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Discussion in 'Private tutors' started by Lucyjane85, Oct 14, 2012.
Continue with the training and get your qualification
Agree with the above. When I did my teacher training a few years ago, I very nearly dropped out in the November as well. In the end, I decided to tough it out and see it through and, with hindsight, I'm very glad that I did.
I've got no intention of ever being a full time school teacher, but being a qualified teacher as opposed to simply a graduate makes a world of difference to the demand for my services as a tutor.
Dont write it off just yet, as you get into more classes, you might enjoy it, there is nothing wrong with u doing private tutoring on the side. Also the type of school can make a huge difference ..u could hate 1 and love teaching in another
I've just received a lovely email from a tutor who reminded me that this thread exists and quoted it as their inspiration for moving into private tutoring full-time after 5 years of part-time tutoring. So I thought I'd add another update in the hope that it might reach others who are considering taking the plunge.
How has it been 5 years since I went fulltime and started The Profs?? Since last writing in 2017 I've been fortunate enough to have won national awards, been featured in the press a few times and even worked with The Department for Education to build an educational video game. What a whirlwind it's been, but these are things that I never expected when I moved into tutoring fulltime.
There have been a lot of industry developments in that time too. Most notably:
> Online tutoring has gone from a niche to a pillar of the industry. Tools and online whiteboards such as BitPaper and Spires have become better and better to facilitate this and help train tutors to move online. Most importantly, it is no longer the case that tutors have to live in Central London, or NYC to fill up their timetables.
> Many more tutoring companies have entered the UK market, but no one has yet dominated it. I suspect that this is the sweet spot for private tutors. Many of these companies have raised millions of pounds and put this into national awareness campaigns, which in turn have created more demand for tutoring services. I believe that tutoring feels more commonplace and accepted in our culture (it used to be a bit of 'shame product'). In fact, many schools and local governments are now funding tutoring to help those in most need. It's great to see more and more people accepting that one-to-one instruction can enact great changes and that this is worth investing in. It's certainly why I've put my entire career into helping students (and tutors)! With competition between companies being so high - and no dominant player able to influence prices - hourly rates have remained attractive and tutors have retained full control of their working hours and practices. From what I've seen, tutors and tutoring companies have a really positive, symbiotic relationship. These are good trends that other industries have not seen.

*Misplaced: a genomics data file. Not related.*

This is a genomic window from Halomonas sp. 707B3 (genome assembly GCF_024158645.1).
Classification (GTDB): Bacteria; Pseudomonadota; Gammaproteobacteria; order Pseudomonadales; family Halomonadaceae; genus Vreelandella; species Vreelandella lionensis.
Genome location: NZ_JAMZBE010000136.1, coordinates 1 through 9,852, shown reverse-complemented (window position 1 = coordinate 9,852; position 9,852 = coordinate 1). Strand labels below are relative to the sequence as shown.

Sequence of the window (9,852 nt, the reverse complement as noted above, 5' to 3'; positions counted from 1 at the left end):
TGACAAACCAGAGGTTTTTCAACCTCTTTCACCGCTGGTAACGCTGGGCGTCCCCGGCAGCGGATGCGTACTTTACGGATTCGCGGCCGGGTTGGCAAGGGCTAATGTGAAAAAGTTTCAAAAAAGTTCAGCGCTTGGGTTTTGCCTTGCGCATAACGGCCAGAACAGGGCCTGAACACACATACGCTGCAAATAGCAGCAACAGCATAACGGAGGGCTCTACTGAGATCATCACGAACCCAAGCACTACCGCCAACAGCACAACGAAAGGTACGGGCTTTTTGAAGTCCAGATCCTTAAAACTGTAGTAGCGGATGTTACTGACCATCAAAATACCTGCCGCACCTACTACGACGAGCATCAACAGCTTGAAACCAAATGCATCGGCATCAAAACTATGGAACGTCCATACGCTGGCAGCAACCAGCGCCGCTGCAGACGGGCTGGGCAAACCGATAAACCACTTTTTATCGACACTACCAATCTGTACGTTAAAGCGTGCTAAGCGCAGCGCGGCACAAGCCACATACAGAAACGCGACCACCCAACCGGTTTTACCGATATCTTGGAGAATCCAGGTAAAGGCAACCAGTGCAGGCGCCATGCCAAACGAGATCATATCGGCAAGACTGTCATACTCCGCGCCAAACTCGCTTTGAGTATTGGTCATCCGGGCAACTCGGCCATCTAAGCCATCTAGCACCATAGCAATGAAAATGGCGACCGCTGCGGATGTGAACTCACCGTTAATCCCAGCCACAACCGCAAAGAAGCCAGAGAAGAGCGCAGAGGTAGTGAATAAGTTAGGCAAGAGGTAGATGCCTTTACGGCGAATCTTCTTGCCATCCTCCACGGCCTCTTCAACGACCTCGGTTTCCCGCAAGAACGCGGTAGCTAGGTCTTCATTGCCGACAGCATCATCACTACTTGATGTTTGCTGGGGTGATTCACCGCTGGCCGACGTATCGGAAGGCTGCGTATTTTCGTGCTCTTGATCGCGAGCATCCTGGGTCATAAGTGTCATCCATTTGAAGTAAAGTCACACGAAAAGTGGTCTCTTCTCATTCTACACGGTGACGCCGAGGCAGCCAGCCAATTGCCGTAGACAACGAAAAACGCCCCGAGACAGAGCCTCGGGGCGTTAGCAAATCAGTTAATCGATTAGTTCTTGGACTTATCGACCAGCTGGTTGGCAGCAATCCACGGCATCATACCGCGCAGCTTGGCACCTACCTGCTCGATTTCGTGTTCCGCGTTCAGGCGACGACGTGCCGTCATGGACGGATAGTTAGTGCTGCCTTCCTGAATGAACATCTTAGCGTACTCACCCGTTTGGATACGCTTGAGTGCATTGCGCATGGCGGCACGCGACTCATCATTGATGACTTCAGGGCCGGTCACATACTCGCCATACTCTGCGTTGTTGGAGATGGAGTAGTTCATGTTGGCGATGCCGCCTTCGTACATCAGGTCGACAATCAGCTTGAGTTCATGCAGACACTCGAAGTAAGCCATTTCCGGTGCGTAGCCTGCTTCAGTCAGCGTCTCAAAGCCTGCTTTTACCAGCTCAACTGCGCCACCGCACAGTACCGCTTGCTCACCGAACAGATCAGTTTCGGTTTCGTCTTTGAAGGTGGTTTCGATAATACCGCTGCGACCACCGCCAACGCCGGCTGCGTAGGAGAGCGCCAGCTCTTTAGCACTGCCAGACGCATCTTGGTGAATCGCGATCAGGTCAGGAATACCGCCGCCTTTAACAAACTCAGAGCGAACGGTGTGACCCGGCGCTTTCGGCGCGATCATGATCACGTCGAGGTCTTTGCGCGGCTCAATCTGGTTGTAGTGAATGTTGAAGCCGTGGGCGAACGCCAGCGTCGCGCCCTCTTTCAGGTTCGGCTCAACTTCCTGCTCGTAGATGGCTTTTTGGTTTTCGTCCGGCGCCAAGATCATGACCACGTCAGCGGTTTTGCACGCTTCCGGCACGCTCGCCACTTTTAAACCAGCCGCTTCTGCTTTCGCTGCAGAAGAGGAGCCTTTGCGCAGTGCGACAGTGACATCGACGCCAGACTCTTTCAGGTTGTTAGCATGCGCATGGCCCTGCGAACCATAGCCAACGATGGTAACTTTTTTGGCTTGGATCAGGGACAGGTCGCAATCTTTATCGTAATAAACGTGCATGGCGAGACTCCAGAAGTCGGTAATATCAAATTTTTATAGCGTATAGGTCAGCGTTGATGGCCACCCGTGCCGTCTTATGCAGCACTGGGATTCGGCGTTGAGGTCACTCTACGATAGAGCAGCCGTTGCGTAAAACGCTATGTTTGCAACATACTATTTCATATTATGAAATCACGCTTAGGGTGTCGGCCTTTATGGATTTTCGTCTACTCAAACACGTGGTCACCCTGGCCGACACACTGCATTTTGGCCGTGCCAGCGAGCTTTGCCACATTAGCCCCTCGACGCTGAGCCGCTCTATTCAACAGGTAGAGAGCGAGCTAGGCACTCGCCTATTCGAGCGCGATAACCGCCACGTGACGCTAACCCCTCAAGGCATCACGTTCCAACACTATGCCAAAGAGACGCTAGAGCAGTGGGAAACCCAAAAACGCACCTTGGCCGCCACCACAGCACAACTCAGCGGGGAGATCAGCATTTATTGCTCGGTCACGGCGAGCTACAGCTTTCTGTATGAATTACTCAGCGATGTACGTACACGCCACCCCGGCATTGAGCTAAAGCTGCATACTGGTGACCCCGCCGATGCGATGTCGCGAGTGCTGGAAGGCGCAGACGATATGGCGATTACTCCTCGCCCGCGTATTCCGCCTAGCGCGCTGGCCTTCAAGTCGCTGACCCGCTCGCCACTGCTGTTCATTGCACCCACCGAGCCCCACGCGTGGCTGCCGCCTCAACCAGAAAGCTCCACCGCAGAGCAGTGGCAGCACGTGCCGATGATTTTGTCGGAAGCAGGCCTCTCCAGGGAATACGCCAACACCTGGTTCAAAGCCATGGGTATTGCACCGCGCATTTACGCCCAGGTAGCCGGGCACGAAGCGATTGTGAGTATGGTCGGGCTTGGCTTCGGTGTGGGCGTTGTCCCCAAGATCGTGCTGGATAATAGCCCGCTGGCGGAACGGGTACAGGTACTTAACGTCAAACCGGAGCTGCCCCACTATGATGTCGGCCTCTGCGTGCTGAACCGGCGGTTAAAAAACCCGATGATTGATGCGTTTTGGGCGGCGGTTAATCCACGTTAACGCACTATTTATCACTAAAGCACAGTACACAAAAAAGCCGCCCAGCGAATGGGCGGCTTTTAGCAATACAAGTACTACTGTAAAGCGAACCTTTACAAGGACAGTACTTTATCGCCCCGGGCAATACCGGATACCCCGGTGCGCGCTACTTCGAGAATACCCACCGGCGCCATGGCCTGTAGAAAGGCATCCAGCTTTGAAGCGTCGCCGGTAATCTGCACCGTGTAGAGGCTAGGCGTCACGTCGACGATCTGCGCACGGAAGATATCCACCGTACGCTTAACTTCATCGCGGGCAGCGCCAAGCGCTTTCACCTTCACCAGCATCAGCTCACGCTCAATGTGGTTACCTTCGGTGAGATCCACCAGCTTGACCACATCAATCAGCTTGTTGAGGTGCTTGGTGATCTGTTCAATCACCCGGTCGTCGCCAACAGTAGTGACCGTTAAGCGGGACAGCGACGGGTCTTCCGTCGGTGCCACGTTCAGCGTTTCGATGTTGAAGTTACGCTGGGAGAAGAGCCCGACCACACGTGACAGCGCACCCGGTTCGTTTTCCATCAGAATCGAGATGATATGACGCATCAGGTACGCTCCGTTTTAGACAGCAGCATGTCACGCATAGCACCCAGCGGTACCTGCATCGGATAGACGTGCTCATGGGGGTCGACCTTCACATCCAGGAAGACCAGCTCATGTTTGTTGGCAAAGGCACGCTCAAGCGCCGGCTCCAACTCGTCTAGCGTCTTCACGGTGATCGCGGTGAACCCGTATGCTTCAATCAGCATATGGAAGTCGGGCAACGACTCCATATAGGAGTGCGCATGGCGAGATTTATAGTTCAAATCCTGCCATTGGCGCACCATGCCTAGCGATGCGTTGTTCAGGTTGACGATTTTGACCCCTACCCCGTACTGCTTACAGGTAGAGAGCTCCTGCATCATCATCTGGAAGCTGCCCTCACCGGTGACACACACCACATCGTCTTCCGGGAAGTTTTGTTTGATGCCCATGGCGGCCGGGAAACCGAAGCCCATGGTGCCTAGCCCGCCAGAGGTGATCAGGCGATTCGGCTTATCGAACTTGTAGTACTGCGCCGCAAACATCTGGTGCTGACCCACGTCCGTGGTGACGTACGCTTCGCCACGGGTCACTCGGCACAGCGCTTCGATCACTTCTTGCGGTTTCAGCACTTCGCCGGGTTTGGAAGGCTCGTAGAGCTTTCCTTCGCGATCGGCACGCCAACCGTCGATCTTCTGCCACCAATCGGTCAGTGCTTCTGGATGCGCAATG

> The online tutoring community is really flourishing. There are many fantastic social media groups where tutors share their experiences and best practices for the betterment of themselves and the industry. It's been great to see these grow over the past few years, and it makes the profession far less isolating than it once was. I hope that these forums remain independent so that tutors can always freely share their ideas.
In short, I believe that tutoring is easier than ever to get into, and the main drawbacks (professional isolation and lack of opportunities outside of the big cities) have been combatted.
I often get questions in response to these posts on how to get into tutoring. My top recommendations are:
1) Start out part-time and build up your client base and experience - delivering the very best service to each of your students and learning which areas most interest you (and whether there is enough demand for tutoring this).
2) Use tutoring companies to fill up your client base and understand how the industry works. They are there to get you more work and most are pretty good at it! Research your niche and find the right company to represent you (we specialize in university and professional tutoring). There are many teachers on TES who are looking to make the transition and there are companies out there who exclusively work with teachers and ex-teachers. All the highest-paid tutors I've met work exclusively through the best companies*.
3) Get set up online so that you can reach students anywhere in the world without costly travel time.
4) Actively tell all your students that you are looking for referrals and this is the lifeblood of our industry. I've been very fortunate in receiving so many referrals, but I've also not been afraid to tell my clients that I need their help.
*I appreciate I'm biased here, but I still pay my subs like everyone else
Thank you to the tutor who contacted my office and kindly reminded me about this forum. See you again in 2021...
The Profs Awards 2019
SO, where do I begin to earn a crust as an ex primary teacher with 19 years experience. Strengths are French Spanish English and maths at primary level. I have extensive experience with SEN and would love 1:1 work but need to earn a wage at least the same as a full time teacher ?
as it iis, im enjoying the freedom but my money will run out. I'm not afraid to role up my sleeves and get stuck in.
I know this thread started years ago, it would be great to speak to people just starting out or in their first year.
question for reva13. Can I have my own led company set up first? Must I? I have no leads at the moment and can't see how I as a primary teacher can earn a living from it.
I certainly hope so! I've just quit teaching after 14 years in order to do it!